It is if you are borrowing a lot of money!

For years people have come up to me after the Rebel Business School courses that I run and said things like, “It’s fine for you Alan, you’re comfortable with risk!” I always look amazed as they say this especially after sitting through a 2 week course on starting a business without debt!

Upon reflection it can be risky starting a business but that risk doesn’t have to be money. You are probably going to have to risk time, energy and rejection but you don’t have to risk money!

For years my business partner, Simon, and I have been teaching five ways to start a business with no money.

​There are so many creative ways to build a business without debt. So why is starting a business risky? I don’t think it is!

​You can run a mini-experiment and test out your ideas without going into debt to do it.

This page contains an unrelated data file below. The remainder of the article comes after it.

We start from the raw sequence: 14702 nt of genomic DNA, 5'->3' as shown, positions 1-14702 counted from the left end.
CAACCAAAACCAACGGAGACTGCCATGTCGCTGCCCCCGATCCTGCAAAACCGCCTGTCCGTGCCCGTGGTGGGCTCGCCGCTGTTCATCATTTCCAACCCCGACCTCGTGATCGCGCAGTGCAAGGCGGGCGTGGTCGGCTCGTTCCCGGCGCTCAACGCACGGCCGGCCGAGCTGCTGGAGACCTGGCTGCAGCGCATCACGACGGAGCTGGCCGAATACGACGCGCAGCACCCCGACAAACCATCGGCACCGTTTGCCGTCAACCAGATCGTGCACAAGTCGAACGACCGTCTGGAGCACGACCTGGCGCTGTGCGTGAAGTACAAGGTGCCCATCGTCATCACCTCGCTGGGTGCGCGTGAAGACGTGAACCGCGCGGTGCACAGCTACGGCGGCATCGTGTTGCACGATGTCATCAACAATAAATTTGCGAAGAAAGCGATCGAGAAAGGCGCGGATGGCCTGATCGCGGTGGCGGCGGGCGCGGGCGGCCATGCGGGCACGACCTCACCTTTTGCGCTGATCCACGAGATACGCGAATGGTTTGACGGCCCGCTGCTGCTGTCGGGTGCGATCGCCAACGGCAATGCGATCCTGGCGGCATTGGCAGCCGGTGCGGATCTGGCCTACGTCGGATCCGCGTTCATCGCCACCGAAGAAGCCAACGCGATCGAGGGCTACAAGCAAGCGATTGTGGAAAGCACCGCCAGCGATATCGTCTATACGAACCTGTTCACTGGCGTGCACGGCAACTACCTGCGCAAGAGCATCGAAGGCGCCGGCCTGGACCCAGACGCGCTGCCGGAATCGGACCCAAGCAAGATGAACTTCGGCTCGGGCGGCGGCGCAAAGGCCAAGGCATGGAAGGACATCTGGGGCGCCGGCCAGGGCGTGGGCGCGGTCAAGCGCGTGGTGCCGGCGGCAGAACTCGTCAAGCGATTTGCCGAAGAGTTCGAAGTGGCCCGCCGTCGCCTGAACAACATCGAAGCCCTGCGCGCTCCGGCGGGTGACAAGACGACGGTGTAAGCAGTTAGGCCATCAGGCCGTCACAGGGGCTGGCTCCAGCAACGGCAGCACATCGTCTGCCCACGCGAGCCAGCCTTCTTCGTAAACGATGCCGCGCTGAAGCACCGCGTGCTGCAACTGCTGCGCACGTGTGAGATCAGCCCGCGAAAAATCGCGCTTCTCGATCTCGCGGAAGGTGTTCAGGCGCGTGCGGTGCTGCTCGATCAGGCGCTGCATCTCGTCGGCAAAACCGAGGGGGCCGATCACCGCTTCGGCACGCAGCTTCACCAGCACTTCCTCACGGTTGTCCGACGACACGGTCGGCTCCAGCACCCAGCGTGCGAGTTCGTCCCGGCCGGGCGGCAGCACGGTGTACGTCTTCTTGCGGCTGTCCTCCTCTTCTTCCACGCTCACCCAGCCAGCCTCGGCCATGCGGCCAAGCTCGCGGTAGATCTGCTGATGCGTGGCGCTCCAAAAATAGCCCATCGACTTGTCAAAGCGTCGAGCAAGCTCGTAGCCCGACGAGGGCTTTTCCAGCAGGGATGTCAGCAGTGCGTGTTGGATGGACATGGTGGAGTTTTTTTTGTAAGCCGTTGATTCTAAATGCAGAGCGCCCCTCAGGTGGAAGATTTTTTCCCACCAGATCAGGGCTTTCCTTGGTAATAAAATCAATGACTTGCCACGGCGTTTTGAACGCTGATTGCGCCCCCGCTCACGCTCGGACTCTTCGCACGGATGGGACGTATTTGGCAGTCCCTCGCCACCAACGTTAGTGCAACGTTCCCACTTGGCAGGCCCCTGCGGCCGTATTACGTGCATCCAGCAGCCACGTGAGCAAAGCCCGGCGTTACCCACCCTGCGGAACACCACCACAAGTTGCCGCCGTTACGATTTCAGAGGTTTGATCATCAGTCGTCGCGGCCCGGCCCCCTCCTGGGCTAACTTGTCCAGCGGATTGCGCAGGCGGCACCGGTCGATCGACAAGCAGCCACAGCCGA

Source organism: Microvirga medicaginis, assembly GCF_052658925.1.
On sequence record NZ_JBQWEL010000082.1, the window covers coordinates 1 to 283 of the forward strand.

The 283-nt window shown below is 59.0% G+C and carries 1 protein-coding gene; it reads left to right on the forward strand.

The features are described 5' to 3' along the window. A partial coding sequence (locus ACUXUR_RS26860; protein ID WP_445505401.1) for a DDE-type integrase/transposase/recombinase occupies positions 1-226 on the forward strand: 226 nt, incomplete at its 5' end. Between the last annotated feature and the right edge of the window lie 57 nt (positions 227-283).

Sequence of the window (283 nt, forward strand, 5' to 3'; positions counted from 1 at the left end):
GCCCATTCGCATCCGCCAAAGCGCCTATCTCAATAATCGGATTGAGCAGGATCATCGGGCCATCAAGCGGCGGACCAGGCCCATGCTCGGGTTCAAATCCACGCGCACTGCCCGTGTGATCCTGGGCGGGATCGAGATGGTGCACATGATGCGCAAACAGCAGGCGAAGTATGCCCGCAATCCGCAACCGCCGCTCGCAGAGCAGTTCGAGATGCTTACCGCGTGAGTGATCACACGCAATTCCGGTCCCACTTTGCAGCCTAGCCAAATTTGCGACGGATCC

If you follow a more traditional approach to starting up I can see how that would be risky. You spend months writing a business plan and researching the market, you go and get investment or a loan to finance your business and go hundreds of thousands into debt, you create everything, make it perfect and then offer it to market. You hope that people will buy!

This way of doing this is HUGELY risky and I would NEVER want to do it this way. If you start this way you risk losing the money.

One thing I do know is that if you do start your own business you are in for a volatile ride. Some days you will be on top of the world making sales and laughing and the next something will have happened to take the rug out from under you.

You will be in for a rollercoaster journey but if you start without putting money in where is the risk of losing money? I can’t see one!

Is it risky to invest in the stock market?

The answer to this depends on how you are doing it!

If you are betting on different individual stocks, trying to time the market and dancing in and out then it is hugely risky. It is gambling.